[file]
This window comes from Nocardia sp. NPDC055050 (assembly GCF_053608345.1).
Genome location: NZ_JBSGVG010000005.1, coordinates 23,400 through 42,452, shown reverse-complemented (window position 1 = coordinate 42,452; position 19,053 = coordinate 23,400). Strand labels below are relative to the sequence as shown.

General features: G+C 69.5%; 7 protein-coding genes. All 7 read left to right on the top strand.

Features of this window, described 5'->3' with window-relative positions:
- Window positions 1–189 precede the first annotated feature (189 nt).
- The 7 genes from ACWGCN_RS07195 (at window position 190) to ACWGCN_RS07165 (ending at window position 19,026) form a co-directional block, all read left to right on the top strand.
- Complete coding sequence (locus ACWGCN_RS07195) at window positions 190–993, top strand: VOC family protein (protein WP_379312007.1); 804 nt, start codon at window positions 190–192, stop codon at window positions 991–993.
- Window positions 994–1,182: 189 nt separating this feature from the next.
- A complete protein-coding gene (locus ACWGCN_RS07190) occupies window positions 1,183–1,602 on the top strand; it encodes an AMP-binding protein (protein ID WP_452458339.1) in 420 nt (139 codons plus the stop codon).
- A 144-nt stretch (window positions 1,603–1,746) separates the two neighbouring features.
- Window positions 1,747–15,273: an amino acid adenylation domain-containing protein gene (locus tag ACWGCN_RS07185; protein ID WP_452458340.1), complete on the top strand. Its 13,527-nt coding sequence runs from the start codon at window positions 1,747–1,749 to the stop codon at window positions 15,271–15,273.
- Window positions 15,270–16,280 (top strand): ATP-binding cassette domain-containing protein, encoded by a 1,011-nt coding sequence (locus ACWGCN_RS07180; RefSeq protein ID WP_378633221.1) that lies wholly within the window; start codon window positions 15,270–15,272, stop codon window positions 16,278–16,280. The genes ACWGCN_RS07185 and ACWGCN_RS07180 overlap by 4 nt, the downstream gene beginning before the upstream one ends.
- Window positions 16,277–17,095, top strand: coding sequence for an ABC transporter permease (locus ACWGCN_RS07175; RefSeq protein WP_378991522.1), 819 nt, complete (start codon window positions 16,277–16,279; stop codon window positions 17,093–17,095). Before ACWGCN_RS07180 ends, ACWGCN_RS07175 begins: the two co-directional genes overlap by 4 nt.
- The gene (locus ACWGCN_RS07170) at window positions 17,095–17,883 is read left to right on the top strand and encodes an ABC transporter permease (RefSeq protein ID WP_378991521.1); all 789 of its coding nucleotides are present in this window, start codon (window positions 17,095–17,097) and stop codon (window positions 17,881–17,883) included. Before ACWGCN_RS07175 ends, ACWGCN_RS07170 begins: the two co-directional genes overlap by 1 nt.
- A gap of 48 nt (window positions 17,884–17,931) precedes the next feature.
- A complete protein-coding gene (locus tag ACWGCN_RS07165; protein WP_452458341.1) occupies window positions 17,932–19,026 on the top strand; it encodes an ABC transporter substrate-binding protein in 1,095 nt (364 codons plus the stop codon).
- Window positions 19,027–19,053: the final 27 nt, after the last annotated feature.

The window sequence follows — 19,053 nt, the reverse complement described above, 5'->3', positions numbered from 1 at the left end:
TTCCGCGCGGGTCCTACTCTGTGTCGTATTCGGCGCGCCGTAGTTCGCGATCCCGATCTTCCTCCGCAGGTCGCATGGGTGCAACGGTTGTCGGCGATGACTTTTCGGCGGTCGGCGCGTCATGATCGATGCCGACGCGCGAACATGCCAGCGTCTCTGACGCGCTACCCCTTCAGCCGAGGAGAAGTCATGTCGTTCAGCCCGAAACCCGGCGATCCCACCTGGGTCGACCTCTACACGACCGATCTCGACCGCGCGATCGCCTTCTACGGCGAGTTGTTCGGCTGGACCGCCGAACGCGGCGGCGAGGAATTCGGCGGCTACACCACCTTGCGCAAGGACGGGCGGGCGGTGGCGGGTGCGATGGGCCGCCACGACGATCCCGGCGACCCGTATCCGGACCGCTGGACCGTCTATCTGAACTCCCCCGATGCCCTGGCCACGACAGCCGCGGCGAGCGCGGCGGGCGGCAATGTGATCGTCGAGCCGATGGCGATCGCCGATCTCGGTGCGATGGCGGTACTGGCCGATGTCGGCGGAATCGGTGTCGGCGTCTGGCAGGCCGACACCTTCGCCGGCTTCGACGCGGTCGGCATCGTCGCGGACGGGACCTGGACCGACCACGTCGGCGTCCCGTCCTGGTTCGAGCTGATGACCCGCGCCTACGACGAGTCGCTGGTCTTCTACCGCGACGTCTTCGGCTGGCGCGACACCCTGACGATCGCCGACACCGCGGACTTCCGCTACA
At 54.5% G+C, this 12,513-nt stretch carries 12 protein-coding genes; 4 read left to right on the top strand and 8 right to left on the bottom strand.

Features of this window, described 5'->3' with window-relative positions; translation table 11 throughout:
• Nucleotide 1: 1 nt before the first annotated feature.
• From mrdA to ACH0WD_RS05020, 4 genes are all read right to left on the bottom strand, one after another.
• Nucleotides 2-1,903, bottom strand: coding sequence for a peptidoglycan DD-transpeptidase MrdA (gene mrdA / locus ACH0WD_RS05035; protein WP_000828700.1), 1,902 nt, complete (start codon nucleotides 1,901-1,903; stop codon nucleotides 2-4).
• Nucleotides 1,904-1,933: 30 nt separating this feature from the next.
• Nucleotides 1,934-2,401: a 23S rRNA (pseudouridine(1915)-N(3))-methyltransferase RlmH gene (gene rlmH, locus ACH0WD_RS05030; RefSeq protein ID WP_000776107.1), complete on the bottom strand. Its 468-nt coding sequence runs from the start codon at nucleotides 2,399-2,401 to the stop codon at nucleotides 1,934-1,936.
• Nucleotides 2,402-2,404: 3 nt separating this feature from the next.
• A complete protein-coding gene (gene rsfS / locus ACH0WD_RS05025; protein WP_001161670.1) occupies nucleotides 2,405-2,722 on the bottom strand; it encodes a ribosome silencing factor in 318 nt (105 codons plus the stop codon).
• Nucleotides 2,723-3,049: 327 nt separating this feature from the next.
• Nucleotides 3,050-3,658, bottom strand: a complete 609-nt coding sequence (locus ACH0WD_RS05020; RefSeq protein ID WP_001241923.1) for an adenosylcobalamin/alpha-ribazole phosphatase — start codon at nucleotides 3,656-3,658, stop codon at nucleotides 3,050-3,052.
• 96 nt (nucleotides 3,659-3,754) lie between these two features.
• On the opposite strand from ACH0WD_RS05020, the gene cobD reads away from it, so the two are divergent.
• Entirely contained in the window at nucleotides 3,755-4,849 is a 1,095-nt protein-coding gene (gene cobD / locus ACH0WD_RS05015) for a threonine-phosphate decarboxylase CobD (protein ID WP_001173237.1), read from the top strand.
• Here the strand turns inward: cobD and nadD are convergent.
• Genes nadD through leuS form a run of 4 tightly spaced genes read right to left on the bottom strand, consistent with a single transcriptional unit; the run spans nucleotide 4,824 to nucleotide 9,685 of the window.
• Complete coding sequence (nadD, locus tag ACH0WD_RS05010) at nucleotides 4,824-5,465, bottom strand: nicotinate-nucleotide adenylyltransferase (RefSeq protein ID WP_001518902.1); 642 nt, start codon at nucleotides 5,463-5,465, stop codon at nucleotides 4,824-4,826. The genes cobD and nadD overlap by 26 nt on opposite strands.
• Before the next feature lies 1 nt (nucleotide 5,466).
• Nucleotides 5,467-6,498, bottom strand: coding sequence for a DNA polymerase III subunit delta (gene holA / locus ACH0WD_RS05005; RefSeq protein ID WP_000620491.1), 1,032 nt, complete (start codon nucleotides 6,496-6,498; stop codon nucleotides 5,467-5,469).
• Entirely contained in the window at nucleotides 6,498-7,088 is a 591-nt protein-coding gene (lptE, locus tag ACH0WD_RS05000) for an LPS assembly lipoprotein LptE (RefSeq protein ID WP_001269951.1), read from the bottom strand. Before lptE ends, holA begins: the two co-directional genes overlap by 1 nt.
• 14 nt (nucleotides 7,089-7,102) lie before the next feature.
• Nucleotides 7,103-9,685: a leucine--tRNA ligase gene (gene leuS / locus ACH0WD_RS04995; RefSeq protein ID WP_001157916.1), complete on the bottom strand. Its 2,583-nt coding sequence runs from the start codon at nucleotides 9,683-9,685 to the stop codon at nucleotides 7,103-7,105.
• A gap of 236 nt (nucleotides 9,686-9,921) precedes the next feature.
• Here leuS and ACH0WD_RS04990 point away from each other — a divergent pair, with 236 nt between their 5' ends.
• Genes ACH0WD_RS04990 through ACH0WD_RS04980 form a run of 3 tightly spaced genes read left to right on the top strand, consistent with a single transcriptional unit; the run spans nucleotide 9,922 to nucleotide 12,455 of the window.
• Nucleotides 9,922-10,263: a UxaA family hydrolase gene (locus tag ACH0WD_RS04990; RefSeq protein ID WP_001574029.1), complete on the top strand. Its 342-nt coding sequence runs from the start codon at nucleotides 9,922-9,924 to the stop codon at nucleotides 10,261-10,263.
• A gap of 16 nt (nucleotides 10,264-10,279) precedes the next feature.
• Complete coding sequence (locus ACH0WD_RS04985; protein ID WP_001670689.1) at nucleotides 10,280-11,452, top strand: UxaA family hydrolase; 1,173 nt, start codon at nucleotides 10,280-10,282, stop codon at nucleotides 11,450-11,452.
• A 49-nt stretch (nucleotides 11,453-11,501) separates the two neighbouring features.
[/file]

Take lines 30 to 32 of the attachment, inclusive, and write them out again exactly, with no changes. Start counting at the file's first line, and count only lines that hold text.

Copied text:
• Nucleotides 3,050-3,658, bottom strand: a complete 609-nt coding sequence (locus ACH0WD_RS05020; RefSeq protein ID WP_001241923.1) for an adenosylcobalamin/alpha-ribazole phosphatase — start codon at nucleotides 3,656-3,658, stop codon at nucleotides 3,050-3,052.
• 96 nt (nucleotides 3,659-3,754) lie between these two features.
• On the opposite strand from ACH0WD_RS05020, the gene cobD reads away from it, so the two are divergent.